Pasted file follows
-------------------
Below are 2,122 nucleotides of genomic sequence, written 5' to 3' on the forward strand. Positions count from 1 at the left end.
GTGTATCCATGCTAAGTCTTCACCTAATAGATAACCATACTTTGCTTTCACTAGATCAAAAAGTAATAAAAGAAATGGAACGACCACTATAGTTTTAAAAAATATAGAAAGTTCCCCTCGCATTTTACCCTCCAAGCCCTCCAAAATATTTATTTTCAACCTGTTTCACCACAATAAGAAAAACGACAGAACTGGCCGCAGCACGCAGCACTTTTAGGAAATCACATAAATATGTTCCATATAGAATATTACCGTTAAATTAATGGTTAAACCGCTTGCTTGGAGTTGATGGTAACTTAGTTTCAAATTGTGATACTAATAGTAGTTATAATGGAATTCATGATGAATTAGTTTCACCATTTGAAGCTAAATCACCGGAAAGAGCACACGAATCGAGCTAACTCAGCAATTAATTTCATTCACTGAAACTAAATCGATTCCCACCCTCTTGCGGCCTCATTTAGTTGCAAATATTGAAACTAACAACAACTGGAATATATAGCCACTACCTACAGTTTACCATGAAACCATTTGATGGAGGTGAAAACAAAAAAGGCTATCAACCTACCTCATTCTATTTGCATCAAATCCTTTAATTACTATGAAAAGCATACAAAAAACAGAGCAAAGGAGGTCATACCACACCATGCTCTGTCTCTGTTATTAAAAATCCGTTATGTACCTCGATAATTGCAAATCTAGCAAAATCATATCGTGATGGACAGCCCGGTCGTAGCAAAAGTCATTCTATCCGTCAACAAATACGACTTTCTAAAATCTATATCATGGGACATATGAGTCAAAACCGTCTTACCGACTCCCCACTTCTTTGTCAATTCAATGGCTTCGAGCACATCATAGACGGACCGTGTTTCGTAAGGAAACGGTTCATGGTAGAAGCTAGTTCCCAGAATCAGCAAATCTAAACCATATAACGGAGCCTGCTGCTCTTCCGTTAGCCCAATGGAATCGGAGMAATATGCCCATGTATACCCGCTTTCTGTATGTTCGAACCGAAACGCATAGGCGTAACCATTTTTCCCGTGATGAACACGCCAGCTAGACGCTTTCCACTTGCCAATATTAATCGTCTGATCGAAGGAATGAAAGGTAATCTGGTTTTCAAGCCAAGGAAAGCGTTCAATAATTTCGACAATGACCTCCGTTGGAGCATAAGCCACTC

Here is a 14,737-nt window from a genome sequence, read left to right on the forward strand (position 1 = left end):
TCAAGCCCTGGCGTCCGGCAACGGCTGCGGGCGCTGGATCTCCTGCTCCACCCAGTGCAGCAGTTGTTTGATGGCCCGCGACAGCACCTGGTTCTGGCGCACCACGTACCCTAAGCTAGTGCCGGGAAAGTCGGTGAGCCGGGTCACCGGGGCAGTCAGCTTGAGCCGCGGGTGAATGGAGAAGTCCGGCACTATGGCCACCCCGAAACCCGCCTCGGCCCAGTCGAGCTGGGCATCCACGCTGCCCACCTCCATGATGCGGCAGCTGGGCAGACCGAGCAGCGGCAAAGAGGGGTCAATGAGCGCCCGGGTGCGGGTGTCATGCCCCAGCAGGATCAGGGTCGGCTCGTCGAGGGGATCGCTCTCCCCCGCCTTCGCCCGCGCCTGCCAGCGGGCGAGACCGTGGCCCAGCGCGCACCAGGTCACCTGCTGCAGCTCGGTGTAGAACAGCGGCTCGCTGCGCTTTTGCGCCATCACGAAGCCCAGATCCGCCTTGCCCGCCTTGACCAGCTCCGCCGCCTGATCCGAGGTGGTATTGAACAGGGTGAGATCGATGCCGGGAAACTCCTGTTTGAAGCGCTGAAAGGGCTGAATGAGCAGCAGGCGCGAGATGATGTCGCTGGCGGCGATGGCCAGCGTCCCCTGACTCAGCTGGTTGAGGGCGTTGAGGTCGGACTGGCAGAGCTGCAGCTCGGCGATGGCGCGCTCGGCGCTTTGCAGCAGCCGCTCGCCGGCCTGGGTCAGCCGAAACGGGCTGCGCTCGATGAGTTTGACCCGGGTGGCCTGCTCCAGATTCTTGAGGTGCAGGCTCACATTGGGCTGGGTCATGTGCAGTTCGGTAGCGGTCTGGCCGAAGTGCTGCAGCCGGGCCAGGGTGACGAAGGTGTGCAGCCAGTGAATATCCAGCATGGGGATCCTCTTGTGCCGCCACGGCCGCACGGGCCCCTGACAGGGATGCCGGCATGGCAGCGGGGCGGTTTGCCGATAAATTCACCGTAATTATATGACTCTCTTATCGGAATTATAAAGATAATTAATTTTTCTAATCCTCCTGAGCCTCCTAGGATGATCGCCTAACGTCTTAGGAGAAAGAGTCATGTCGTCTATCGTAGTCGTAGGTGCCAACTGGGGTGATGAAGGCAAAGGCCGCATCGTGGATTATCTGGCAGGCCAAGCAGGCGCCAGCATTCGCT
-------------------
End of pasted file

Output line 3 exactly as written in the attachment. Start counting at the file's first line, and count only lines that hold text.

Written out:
Here is a 14,737-nt window from a genome sequence, read left to right on the forward strand (position 1 = left end):